I invite my Millennial readers to weigh in, but doubt many will. I’ve found that most are either afraid to interact with ‘someone of my stature’ or simply unsure what is, and isn’t, appropriate to post on a business blog. Give them an iPhone and a BFF to text, though, and stand back.
We clearly need to build a better bridge between those two worlds.
We probably hooked you with that title, right?
Everyone wants to find THE best place to work. Well, Kristin, Lin and I were asked to give some tips on what to look for and how to get to that perfect company for New York Women in Communications’ NEXT Blog.
Check out the post for all of our tips.
Job seekers frequently send a cover letter along with their CV or employment application as a way of introducing themselves to potential employers and explaining their suitability for the desired position. Employers may look for individualized and thoughtfully written cover letters as one method of screening out applicants who are not sufficiently interested in their position or who lack necessary basic skills . . .
In short, a cover letter is the first thing you want your potential employer to see. So why are so few young people actually putting this into practice?
The amount of intern/entry-level applications we receive, which are almost solely via email, consists of a note that says: Blah blah blah “attached is my cover letter and resume”.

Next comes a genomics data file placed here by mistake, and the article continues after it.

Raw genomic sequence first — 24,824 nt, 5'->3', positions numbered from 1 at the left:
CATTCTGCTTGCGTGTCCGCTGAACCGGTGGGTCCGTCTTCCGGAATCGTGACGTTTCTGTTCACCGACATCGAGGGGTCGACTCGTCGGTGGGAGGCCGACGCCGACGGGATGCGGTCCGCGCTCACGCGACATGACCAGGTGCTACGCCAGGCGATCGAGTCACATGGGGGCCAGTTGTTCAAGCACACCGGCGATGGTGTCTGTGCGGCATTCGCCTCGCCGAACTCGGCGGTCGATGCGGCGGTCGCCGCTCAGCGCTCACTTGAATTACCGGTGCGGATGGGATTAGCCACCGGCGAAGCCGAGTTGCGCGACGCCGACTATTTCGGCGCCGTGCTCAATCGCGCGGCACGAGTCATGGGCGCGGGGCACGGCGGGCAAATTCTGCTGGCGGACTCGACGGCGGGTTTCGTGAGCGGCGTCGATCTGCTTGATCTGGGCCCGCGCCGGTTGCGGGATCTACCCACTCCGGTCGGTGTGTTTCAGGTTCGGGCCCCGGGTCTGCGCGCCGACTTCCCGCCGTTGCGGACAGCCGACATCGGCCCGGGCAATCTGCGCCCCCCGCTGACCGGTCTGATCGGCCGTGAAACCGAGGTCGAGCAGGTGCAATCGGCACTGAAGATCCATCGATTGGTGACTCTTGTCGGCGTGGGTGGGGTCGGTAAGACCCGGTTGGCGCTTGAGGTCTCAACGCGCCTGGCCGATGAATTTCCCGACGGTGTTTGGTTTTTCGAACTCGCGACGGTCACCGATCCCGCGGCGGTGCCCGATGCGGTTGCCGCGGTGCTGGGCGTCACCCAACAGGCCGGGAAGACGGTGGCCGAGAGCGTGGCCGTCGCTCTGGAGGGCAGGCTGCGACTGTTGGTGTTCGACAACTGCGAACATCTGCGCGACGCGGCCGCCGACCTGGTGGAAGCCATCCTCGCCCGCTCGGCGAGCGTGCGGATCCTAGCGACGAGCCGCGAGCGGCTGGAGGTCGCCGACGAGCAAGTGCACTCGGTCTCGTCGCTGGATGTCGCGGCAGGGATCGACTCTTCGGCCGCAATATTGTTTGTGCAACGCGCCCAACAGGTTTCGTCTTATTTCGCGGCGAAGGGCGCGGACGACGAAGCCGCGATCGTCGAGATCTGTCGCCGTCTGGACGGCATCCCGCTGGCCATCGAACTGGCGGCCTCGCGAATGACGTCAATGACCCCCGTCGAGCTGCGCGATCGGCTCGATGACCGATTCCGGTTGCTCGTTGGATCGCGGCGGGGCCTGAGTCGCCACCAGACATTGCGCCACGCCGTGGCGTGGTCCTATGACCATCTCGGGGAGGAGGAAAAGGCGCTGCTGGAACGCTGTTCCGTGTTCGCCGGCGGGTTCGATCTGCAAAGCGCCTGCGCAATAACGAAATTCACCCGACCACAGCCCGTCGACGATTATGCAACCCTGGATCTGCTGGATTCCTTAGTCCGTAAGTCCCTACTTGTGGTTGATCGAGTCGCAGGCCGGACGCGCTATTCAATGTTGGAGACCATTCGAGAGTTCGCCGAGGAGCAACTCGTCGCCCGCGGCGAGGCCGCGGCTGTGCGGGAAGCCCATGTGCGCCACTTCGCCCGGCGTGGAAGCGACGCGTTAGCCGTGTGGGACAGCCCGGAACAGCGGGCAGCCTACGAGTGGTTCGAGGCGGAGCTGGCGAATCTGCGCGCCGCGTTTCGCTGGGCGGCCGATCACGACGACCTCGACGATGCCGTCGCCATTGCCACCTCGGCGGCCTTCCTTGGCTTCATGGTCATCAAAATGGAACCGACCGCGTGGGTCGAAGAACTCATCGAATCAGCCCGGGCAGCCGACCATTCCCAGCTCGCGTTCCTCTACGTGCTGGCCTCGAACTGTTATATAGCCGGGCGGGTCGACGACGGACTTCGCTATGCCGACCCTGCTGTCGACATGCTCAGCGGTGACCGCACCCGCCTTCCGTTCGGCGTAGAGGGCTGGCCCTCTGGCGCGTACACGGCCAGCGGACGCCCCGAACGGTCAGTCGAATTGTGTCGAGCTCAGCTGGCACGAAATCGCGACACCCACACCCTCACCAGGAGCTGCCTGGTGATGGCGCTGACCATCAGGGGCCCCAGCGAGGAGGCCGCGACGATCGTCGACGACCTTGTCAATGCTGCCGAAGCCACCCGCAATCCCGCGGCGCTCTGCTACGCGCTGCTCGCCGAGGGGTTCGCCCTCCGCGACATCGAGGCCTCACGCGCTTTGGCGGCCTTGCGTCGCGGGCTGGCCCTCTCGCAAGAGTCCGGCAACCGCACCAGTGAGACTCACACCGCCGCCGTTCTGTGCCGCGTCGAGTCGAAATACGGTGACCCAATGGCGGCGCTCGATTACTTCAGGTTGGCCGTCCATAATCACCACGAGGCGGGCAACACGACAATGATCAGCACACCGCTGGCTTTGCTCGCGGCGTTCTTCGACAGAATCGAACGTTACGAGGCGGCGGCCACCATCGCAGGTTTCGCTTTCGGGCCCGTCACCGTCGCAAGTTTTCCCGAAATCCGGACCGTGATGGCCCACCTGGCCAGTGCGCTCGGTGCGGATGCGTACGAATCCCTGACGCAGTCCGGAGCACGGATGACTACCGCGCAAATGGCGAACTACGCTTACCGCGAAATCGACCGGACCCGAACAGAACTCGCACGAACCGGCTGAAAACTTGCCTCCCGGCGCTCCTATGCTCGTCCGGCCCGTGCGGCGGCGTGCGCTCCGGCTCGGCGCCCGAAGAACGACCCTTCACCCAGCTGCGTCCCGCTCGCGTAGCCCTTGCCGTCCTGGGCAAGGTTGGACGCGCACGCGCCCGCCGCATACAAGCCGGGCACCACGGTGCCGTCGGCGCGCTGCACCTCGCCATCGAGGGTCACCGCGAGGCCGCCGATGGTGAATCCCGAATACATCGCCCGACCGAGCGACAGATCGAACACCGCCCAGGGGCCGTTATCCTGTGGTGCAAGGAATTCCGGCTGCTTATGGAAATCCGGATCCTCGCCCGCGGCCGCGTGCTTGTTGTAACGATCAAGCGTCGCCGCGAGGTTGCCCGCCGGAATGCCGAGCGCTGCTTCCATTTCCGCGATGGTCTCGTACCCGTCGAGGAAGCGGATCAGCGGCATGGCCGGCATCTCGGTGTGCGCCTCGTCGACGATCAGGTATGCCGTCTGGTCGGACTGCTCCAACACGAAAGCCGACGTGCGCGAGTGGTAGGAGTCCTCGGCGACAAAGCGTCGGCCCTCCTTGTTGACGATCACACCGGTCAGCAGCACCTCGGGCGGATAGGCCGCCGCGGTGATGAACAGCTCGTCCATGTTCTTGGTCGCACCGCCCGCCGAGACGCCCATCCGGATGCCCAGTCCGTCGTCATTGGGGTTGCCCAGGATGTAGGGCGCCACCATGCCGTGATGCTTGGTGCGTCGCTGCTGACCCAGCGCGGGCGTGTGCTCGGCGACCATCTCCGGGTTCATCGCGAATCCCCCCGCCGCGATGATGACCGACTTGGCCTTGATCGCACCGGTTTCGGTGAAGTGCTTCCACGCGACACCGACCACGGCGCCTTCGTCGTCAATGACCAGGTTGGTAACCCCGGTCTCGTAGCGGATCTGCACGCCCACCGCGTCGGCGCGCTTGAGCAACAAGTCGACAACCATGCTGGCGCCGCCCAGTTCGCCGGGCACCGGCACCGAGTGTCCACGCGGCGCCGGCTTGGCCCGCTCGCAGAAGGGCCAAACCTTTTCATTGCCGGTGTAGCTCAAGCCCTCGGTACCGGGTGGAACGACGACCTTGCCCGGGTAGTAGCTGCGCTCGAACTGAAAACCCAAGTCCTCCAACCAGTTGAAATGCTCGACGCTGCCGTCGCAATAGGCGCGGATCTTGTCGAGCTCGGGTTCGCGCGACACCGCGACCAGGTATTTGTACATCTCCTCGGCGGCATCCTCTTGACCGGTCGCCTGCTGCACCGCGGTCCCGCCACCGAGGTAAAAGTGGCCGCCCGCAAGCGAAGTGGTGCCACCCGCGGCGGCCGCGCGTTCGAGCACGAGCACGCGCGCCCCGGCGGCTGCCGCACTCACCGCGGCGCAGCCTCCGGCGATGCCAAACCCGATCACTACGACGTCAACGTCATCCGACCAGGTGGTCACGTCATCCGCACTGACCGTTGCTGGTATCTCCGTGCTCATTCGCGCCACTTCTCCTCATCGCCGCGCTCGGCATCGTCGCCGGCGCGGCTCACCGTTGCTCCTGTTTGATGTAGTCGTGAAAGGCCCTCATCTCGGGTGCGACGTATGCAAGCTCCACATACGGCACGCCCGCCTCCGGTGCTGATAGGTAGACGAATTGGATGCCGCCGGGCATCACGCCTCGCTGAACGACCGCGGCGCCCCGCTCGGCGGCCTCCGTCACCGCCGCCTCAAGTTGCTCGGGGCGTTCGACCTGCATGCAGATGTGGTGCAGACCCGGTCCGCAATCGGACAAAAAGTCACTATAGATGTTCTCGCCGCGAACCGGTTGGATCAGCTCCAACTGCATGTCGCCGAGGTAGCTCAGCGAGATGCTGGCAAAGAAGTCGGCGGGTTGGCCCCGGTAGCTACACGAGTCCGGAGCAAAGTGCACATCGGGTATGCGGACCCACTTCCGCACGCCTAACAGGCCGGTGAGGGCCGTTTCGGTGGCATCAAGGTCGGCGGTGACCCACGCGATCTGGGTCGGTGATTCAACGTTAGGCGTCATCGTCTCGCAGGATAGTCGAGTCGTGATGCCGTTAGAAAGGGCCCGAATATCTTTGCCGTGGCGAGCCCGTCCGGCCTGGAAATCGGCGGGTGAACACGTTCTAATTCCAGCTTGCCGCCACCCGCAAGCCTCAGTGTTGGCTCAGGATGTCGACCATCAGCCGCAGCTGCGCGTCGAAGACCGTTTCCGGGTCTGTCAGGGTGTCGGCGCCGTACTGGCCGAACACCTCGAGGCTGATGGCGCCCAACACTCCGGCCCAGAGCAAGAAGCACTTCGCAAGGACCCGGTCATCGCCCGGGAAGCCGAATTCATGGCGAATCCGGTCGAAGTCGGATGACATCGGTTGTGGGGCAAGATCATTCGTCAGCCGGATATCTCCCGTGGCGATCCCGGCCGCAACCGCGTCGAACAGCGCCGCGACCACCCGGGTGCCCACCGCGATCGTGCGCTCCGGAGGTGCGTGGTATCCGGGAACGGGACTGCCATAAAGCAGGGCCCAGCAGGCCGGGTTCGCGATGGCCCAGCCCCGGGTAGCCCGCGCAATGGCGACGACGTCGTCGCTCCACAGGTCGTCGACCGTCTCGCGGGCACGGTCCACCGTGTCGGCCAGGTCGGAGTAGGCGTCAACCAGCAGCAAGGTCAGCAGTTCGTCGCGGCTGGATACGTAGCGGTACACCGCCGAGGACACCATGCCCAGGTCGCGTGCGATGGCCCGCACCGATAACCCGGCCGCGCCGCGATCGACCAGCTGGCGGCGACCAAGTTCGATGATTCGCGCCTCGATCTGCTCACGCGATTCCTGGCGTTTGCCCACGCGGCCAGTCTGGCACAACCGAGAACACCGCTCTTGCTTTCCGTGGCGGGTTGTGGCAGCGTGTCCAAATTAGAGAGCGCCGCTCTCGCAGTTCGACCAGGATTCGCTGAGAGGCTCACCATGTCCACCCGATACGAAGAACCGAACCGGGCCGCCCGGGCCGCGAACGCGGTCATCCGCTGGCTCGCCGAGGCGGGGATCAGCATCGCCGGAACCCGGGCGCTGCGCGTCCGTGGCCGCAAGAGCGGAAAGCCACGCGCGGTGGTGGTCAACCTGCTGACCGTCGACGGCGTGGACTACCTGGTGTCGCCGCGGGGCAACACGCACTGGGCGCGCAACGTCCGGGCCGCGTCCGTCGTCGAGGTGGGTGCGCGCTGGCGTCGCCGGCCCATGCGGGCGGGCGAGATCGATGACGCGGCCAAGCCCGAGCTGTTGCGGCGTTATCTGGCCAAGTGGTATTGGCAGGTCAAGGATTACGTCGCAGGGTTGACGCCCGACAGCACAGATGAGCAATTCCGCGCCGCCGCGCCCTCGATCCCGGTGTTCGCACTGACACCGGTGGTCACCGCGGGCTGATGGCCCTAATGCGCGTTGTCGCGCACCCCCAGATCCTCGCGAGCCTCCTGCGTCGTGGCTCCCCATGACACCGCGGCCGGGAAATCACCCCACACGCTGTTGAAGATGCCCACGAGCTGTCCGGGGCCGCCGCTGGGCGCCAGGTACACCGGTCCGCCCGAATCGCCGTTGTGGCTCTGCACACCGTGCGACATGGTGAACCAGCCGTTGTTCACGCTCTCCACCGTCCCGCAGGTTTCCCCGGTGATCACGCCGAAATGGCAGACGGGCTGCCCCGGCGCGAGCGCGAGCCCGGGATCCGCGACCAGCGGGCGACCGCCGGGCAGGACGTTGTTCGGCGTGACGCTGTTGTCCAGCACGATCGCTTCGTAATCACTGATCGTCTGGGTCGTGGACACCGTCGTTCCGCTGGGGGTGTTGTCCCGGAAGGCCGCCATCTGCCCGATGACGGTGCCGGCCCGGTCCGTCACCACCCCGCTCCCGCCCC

That note is the absolute first thing we see from an applicant, so why would you attach your cover letter, rather than using it the way it was intended? It may sound silly, but by having to open an attachment, it’s another step an employer has to take to find out about you. You want to make it as easy as possible for someone to learn about you and your intentions with a company.
One surefire way to make yourself standout to an employer? Try not attaching your cover letter and actually putting it into your initial email. Among the sea of applicants employers receive, this simple adjustment could make a huge difference.
The end of the year is always a time full of cheer, cookies and tips for how to do x, y or z the best way. Well, we’ve found five great tips for you on how to rock your PR skills this season.
Full disclosure: one of our bosses wrote this article, so we’re biased, but don’t let that stop you form checking out Steve Cody’s “5 Tips for Rocking Your PR Around the Holidays” in Inc.
‘Tis the season for lots of cheer, fun, gifts and . . . company holiday parties. The latter is almost always fun, as long as you remember a few key points, the basis of that being to remember that despite how much alcohol is served, it is still a work function.
You can still have fun and let loose with your coworkers, but remember, what happens at the holiday party definitely stays in everyone’s memories throughout the year (or who knows, maybe even longer depending on the legacy you leave).
It’s never bad to carry yourself a bit more formally and remember that how you want to be perceived in your work life, is also how you should carry yourself at work events. But there are a few rules to remember. Check out The Wall Street Journal’s 23 Rules of the Office Holiday Party for a full (and funny) list of tips and tricks.